Tips to avoid breaking or damaging windshield wipers in inclement weather

By Amanda Schmidt, AccuWeather staff writer


Windshield wipers are an integral part of your vehicle during inclement weather. Proper maintenance is necessary to make sure they work properly.

Environmental factors, such as the sun, oil, airborne debris and moisture, can cause your wiper blades to deteriorate, according to Rain-X.

Streaking, skipping, wearing, splitting, bent refill vertebra and bent frames are common windshield wiper problems.

Wiper blades should be checked every six months and changed at least once a year, according to Rain-X.

Windshield wipers

Wipers, lifted off windshields ahead of the snow storm, protrude from snow covered cars at a car dealership in Bethesda, Md., Friday, Jan. 3, 2014. (AP Photo/Charles Dharapak)


To keep your wipers working efficiently, periodically wipe the rubber blades clean with a damp cloth. It is good to do after washing your car, AAA Technical Services Manager Michael Calkins said in an email.

"Wetting the cloth with windshield washer fluid can help remove dirt and deposits from the blades. Replace the blades when they no longer clear the glass in a single swipe," Calkin said.

Windshield wiper maintenance does not change much season to season.

However, the use of one-piece, beam-type blades or special winter blades covered with rubber boots will help prevent buildups of snow and ice that make the wipers less effective, according to Calkins.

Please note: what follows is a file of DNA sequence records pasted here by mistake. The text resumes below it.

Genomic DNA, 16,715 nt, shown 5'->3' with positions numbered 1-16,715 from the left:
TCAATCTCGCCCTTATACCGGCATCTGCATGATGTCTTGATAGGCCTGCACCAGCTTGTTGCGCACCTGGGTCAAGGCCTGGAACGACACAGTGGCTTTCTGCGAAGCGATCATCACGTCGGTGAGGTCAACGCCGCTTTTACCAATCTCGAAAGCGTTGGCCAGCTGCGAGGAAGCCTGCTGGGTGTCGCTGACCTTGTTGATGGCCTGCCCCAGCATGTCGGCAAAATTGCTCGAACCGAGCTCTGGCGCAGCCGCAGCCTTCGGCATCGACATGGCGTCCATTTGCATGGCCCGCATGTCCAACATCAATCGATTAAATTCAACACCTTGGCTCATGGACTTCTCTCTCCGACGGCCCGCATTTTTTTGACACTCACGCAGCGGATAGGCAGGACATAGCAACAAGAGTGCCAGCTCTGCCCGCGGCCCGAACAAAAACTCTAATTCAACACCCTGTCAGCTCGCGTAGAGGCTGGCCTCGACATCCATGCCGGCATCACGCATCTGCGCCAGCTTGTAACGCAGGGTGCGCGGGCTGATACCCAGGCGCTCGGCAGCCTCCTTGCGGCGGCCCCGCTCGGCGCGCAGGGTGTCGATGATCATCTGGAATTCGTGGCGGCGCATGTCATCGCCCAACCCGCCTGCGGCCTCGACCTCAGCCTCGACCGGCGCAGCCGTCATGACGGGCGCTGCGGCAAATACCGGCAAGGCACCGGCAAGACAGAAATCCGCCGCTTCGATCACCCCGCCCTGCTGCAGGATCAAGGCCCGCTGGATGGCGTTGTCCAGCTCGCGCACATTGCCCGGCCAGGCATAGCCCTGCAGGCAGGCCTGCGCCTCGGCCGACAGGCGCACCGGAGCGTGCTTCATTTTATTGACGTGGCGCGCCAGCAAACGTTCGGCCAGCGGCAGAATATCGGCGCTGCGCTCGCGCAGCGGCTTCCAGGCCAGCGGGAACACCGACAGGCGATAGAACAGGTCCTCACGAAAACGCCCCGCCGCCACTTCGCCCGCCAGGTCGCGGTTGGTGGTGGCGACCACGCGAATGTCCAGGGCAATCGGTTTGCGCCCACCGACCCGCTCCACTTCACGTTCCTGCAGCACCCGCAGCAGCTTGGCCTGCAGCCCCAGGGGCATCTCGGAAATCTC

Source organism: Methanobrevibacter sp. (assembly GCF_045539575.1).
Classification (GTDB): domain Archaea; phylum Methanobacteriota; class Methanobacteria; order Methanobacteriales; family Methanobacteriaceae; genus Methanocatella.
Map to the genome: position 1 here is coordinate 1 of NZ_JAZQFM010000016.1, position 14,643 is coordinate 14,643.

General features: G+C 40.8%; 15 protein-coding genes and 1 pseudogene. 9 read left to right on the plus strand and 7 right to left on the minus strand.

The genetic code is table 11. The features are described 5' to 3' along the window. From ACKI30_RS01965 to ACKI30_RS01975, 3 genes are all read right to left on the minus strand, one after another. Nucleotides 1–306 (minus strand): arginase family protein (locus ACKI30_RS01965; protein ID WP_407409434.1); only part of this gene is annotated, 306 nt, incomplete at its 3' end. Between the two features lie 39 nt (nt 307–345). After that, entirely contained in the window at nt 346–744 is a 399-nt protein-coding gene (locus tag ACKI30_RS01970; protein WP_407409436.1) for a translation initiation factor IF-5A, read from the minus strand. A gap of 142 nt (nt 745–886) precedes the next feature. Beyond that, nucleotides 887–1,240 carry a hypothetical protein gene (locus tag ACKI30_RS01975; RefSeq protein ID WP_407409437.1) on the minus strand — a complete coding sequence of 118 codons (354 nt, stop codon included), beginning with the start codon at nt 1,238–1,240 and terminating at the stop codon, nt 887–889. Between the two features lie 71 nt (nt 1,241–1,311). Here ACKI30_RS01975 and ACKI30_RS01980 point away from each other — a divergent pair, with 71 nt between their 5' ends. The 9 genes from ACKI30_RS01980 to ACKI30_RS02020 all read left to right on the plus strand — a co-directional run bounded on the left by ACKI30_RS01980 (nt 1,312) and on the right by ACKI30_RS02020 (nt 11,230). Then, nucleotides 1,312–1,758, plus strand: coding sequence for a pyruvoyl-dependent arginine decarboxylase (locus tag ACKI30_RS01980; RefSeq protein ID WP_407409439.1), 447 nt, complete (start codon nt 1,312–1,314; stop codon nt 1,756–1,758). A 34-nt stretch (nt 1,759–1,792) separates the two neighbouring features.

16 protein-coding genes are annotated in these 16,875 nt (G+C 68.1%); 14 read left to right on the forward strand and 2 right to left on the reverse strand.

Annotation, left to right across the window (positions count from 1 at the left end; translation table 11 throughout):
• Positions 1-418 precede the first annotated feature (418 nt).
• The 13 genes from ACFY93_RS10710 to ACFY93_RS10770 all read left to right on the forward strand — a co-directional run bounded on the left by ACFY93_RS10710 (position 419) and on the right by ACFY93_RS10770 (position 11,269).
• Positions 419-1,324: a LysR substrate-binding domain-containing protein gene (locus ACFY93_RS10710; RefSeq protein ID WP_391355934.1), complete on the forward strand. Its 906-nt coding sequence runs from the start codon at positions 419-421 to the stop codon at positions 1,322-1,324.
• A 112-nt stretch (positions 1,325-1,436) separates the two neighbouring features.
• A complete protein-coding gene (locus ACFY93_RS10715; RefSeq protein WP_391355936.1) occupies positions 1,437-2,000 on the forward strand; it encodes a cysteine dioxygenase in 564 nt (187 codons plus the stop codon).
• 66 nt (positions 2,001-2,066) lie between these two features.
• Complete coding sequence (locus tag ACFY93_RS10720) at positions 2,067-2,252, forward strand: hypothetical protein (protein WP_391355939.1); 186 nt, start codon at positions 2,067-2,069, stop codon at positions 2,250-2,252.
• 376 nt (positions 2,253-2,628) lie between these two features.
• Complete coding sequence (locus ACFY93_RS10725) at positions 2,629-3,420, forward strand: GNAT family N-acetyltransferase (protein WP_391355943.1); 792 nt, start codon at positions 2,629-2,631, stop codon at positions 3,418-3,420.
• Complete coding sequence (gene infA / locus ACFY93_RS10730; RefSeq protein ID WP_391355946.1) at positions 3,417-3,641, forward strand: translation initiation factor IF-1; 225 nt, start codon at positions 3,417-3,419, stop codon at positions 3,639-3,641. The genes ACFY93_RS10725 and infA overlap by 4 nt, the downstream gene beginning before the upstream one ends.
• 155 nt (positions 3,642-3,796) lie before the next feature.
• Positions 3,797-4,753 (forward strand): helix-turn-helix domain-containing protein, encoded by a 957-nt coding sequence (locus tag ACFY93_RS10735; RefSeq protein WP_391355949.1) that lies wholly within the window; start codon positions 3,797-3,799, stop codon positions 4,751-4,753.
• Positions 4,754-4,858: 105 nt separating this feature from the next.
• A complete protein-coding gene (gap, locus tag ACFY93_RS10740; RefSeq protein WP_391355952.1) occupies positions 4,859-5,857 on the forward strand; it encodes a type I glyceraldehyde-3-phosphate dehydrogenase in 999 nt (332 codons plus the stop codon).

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During cold winter weather events, raise the blades off the windshield to prevent them from freezing to it.

In the event that the blades freeze to the glass, free them carefully by hand. Do not use a scraper as it may damage the rubber, Calkins said.

"In severe cases it may be necessary to run the defroster for a short time to melt the ice," Calkin said. "Usually the defroster and a good brush/ scraper are required to complete the job."

Never use your windshield wipers to de-ice your windshield.

The windshield washer system can also be filled with undiluted winter fluid, which typically has a freezing point below zero F, to help aid snow and ice removal.


For more safety and preparedness tips, visit AccuWeather.com/Ready.

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